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May 29, 2009

The Accidental Time Machine by Joe Haldeman

Book CoverOne of my favorite books that I read in the past year was Joe Haldeman's Accidental Time Machine. Your first guess about this book is probably correct—that you'd be in for a time travel tale. Haldeman, however, takes an SF standard that can sometimes amount to a tired old story, and with his wit and story-telling sensibilities, turns it into an engaging read with novelty, humanity and classic science fiction spirit.

Matt Fuller, a research assistant at near-future MIT, accidentally calibrates one of his projects incorrectly and only realizes it when the device disappears when activated, only to reappear a few moments later. The disappearance and reappearance, he soon realizes, is actually a jump forward in time, and each forward jump becomes exponentially longer. What starts at a second, increases to minutes, to hours to days. By the time he has figured out how to rig up an old car to take himself along with the device, he's gone for months only to find himself in a world of trouble when he gets home. Circumstances push him to make the irrevocable decision to embark on an adventure of forward jumps, casting him increasing further into the future until he can either find a place to settle, or a future with the technology to send him back.

The charm of this novel is primarily in Haldeman's sense of humor, creating characters that are at once whimsical and compelling. The ever larger time jumps give the reader a sense of wonder and urgency to continue along Fuller's journey, as each new time is painted in rich and fascinating detail—and typically defeats all reader expectations of what kind of place Fuller will end up in next. The science is well- but not over-detailed, allowing the causal reader and the science fiction enthusiast alike to enjoy this story. This novel is ultimately about the novelty of each new milieu, but the characters are eminently likable and their motivations keep the story grounded in real emotions. A great choice for science fiction fans, but is highly accessible for general readers looking to try something in the SFF realm.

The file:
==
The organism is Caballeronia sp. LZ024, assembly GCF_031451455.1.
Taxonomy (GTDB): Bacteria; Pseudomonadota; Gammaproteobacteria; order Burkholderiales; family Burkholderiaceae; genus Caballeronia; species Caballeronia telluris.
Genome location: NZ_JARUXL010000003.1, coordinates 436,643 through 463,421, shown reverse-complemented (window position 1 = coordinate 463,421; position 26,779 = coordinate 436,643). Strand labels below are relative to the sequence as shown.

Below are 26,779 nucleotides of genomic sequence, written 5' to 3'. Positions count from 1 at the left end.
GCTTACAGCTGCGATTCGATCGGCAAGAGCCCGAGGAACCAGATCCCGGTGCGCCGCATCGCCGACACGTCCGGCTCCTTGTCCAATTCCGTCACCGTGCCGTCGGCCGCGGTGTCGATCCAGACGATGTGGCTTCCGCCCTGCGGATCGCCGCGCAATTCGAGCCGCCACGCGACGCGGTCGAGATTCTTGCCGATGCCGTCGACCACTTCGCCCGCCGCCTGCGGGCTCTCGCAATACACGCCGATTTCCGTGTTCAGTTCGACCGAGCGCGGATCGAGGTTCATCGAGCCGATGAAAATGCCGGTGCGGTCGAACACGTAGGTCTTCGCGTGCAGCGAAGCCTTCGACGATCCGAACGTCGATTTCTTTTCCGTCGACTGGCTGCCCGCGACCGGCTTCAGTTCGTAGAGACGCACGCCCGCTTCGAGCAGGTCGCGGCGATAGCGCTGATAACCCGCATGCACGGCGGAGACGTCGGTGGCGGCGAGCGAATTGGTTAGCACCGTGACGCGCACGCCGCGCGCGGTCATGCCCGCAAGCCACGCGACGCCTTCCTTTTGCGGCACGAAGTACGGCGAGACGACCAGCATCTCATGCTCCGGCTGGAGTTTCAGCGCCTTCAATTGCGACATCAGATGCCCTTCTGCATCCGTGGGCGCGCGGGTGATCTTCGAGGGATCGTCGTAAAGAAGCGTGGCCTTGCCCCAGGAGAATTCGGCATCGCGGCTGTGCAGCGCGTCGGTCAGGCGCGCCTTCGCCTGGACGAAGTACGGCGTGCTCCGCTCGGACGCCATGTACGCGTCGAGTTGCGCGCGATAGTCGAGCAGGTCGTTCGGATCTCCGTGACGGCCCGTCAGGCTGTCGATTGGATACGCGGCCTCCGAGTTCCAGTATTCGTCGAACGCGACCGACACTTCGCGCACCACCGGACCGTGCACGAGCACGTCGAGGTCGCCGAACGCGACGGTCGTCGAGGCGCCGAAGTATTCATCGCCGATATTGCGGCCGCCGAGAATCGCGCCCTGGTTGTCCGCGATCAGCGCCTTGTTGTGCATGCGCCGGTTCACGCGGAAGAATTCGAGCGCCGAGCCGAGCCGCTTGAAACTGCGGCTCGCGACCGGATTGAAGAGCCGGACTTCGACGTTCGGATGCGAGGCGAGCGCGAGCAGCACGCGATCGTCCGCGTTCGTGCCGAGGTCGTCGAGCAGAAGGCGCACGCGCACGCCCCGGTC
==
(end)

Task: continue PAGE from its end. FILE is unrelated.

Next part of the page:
May 21, 2009

The Host by Stephenie Meyer

As book buzz goes, Stephenie Meyer has earned quite a sizable amount. Buzz always catches my attention, at the very least, but Meyer's books to this point have been young adult, which always has an adverse reaction on my desire to read. The Host, however, is her first published foray into adult fiction, so I jumped at the opportunity.

This novel opens in a near-future Earth, many years after the quiet invasion of parasitic aliens called "Souls." This race survives and thrives by traveling the universe to find and inhabit compatible hosts. After a clandestine arrival on Earth, they have slowly taken inhabited the majority of humans to establish a peaceful and Soul-ruled planet where the remaining uninhabited humans are rouges on the run from the new established order. The main Soul character of this novel, Wanderer, has been invited to Earth for one lifetime in effort to teach at the university about the many lives she has lived on different planets. Upon arrival she makes the controversial decision to be implanted into an adult host, rather than a child—which is commonly recommended. The host is Melanie Stryder, a recently captured fugitive from the Souls who still longs for the lover and kid brother she left behind. Melanie's robustness proves too powerful to be subdued by Wanderer, and as human emotions flood Wanderer for the first time, the two find themselves both at odds and irrevocably magnetized toward each other. So powerful is Melanie's underlying influence that Wanderer breaks from Soul society to help Melanie track down her fugitive loved ones.

In a lot of ways, this premise is chock full of scifi standards. The symbiant-host relationship may not be familiar to Meyer's YA readers, but any casual scifi fan worth his/her salt will recognize it. The invasion of Earth, the plight of the humans to gain sympathy from one of the invaders... it has all been done before. However, what sets The Host apart from the usual derivative genre standards is how these elements are rooted in characterization. Meyer's characters draw the reader into their plights with a ripe characterization fraught with dilemma. These scifi standards read with freshness through the eyes of earnestly absorbing characters, taking readers on a page-turner journey that is truly character-driven rather than plot driven.

If you have been reluctant to give Meyer's YA novels a try, The Host is your perfect opportunity to succumb to the buzz.

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